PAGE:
Dame Judi Dench’s tears as she receives Sycamore Gap tree seedling at Chelsea Flower Show – with actress giving it a very fitting name


Dame Judi Dench shed a tear yesterday after being presented with a sapling from the famous Sycamore Gap tree.

The centuries-old landmark, which is located next to Hadrian's Wall, was demolished by vandals last year.

At the Chelsea Flower Show yesterday, the veteran actress wiped her eyes as she received the sapling from seven-year-old Charlotte Crowe from Henshaw CE Primary School in Northumberland.

Regarding the seedling, she said: “I will name him Antoninus, the adopted son of Emperor Hadrian.”

The National Trust said Dame Judy was “passionate about trees” and was “deeply concerned by news of the Sycamore Gap tree being felled”.

Dame Judi Dench shed a tear yesterday after receiving a sapling of the famous Sycamore Gap tree from seven-year-old Charlotte Crowe from Henshaw CE Primary School in Northumberland.

At the Chelsea Flower Show yesterday, the veteran actress said about the sapling:

At the Chelsea Flower Show yesterday, the veteran actress said of the sapling: “I will name him Antoninus, the adopted son of Emperor Hadrian.”

The centuries-old landmark, which is located next to Hadrian's Wall, was demolished by vandals on September 28 last year.

The centuries-old landmark, which is located next to Hadrian's Wall, was demolished by vandals on September 28 last year.

The seedlings – grown from seeds taken from the tree felled last September – will be planted in the Octavia Hill Garden at the fair, commemorating the founder of the National Trust.

It will then join other seedlings to continue growing at the Trust's National Conservation Center in Devon.

The King also appeared at the exhibition, where schoolchildren dubbed him the 'Compost King' in honor of his environmental work.

Meanwhile, other famous faces in the gallery include Lady Amelia and Lady Eliza Spencer, Princess Diana's twin nieces, 31, who grew up in South Africa. Bake Off stars were also in attendance, including Paul Hollywood and Prue Leith.

This world-famous spectacle – which has been running for 111 years – saw old and new battle it out yesterday in the competition for the coveted gold medals, as well as the Best in Show award.

These included a modern garden featuring futuristic metal pipes, and

Traditional tastes were catered for by a garden designed by landscape architect Robert Myers for St James's Church, Piccadilly, designed by Christopher Wren and consecrated in 1684.

The process of recreating the church walls in the exhibition required hand-painting each brick to recreate the look of the central London building. “We wanted to create the atmosphere of a church in Chelsea Gardens, and the best way we could do that was with the church backdrop, and the famous Wren Window,” Mr Myers said.

The King looked happy to be back at work today as he visited a garden designed by children at the Chelsea Flower Show today

The King looked happy to be back at work today as he visited a garden designed by children at the Chelsea Flower Show today

Lady Amelia Windsor looked very summery on Monday when she made her debut at the Chelsea Flower Show

Lady Amelia Windsor looked very summery on Monday when she made her debut at the Chelsea Flower Show

Lady Amelia Spencer and Lady Eliza Spencer (right) made elegant appearances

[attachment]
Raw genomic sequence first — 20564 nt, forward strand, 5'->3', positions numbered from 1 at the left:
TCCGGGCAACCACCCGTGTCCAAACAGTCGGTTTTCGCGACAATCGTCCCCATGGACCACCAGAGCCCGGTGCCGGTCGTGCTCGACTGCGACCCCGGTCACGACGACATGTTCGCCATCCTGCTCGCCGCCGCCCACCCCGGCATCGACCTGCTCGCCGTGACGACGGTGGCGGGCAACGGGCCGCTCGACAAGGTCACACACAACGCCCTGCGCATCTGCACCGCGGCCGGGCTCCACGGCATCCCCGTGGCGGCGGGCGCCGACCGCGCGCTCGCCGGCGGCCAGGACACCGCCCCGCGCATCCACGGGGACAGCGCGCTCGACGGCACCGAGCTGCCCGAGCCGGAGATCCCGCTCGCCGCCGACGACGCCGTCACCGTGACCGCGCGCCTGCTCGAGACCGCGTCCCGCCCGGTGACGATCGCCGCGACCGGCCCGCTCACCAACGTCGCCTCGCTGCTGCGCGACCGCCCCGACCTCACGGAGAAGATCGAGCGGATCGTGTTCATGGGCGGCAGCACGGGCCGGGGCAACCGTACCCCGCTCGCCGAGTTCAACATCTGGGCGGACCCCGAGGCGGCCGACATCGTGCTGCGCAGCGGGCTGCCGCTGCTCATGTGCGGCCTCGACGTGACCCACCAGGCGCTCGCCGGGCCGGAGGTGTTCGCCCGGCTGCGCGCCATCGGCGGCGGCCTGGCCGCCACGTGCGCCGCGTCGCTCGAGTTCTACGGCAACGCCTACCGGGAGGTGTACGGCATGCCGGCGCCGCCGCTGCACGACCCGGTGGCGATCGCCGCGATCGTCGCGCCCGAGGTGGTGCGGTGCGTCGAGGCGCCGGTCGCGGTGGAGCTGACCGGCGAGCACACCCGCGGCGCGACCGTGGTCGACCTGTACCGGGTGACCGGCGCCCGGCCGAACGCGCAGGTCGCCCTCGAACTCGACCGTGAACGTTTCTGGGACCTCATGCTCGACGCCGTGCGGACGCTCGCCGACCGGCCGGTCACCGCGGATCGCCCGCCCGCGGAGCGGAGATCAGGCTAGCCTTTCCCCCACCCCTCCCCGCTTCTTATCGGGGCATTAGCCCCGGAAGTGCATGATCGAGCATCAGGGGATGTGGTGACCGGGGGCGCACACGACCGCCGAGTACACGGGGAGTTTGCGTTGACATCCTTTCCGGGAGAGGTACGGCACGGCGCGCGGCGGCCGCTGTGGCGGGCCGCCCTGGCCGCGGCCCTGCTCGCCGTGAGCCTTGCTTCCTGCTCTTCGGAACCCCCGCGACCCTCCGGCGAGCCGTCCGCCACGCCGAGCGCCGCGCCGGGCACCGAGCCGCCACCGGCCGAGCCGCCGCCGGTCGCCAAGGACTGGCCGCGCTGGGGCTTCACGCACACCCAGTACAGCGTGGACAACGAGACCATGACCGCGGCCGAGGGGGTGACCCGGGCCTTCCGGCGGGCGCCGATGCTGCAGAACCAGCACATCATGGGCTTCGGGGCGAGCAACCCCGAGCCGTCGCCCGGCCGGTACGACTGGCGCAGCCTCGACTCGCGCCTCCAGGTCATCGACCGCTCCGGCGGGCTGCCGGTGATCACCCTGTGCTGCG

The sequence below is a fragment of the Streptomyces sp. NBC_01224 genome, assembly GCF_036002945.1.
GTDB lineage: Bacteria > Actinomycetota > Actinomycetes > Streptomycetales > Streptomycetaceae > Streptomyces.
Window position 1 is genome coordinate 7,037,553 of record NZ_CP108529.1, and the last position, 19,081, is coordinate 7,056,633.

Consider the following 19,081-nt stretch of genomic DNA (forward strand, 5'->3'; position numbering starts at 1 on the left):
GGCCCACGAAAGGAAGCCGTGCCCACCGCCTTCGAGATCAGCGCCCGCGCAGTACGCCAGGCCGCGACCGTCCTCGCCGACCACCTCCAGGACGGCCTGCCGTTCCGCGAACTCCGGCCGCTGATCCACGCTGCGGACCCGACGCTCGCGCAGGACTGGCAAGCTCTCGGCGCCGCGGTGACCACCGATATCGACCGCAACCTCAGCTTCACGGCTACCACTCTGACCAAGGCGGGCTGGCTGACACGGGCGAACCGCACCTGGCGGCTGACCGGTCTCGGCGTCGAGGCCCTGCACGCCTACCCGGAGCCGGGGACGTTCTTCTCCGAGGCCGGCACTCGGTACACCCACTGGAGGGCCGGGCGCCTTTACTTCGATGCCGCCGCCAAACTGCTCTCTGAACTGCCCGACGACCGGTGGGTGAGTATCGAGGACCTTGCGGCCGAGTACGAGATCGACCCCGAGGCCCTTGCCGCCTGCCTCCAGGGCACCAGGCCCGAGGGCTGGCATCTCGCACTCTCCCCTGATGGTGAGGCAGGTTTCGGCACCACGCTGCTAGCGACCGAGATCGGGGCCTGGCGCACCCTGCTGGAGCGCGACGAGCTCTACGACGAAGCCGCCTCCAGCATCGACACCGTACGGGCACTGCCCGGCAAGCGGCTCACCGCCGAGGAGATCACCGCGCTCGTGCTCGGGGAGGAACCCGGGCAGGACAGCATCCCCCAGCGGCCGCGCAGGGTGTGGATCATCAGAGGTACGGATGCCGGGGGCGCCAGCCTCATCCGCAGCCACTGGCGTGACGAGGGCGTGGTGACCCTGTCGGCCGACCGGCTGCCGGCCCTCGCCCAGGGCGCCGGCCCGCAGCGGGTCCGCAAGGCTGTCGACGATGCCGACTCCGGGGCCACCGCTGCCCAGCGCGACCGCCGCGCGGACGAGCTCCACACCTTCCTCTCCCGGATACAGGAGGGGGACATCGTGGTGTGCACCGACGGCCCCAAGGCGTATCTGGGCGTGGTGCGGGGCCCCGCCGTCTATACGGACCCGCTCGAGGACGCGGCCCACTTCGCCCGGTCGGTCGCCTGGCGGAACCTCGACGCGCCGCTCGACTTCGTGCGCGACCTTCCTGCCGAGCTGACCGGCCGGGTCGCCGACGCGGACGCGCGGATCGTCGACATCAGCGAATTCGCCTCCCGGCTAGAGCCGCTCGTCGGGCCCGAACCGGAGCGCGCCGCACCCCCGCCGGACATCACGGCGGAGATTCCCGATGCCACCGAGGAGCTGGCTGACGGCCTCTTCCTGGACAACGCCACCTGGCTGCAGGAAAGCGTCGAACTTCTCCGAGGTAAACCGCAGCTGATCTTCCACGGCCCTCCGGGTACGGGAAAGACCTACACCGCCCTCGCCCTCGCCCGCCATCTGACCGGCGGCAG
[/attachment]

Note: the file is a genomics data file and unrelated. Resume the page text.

Lady Amelia Spencer and Lady Eliza Spencer (right) made elegant appearances

Edgar-Jones daisy brought A-list glamor to the Chelsea Flower Show at the Royal Infirmary on Monday afternoon during a VIP and press preview day

Edgar-Jones daisy brought A-list glamor to the Chelsea Flower Show at the Royal Infirmary on Monday afternoon during a VIP and press preview day

This year at the Chelsea Flower Show, all the large gardens underwent a process

This year at the Chelsea Flower Show, all of the large gardens underwent a 'green audit' as part of efforts to reduce the event's environmental footprint.

The sycamore tree was cut down in the middle of the night and fell on the other side of the ancient Roman wall

The sycamore tree was cut down in the middle of the night and fell on the other side of the ancient Roman wall

The National Trust has left a framed sign next to the fenced stump that says:

The National Trust has left a framed sign next to the fenced stump that says: “This tree stump is still alive.” If we leave it alone, it may cause new growth, please respect the barrier.

Through a technique called clonal propagation, it may be possible to save the missed sycamore tree, allowing it to live into the distant future

Through a technique called clonal propagation, it may be possible to save the missed sycamore tree, allowing it to live into the distant future

Meanwhile, the garden created by designer Tom Massey for the charity WaterAid, which features rusted, whirlpool-like nozzles, represents the gallery's modernist aesthetic.

“They represent water flowing through the plug hole,” Mr. Massey said of the nozzles.

He added that the aim of the show was to make people aware of the need to reduce water use, but also in countries like India where changing weather conditions mean fresh drinking water is becoming more scarce.

Saving water is the theme of the Chelsea Flower Show, which will welcome 151,000 visitors this week before concluding on Saturday.

Environment Minister Rebecca Pow said government buildings must make better use of rainwater, including “using it to flush toilets”.

“Some departments have done a very good job of reducing their water use, and this is exactly the thing they should be looking at,” she told the Daily Mail.

Meanwhile, one of the gardens that attracted attention yesterday was the Glasshouse Effect Garden, a re-creation of the glasshouse at HMP East Sutton in Kent, part of a project to train female prisoners in gardening skills.



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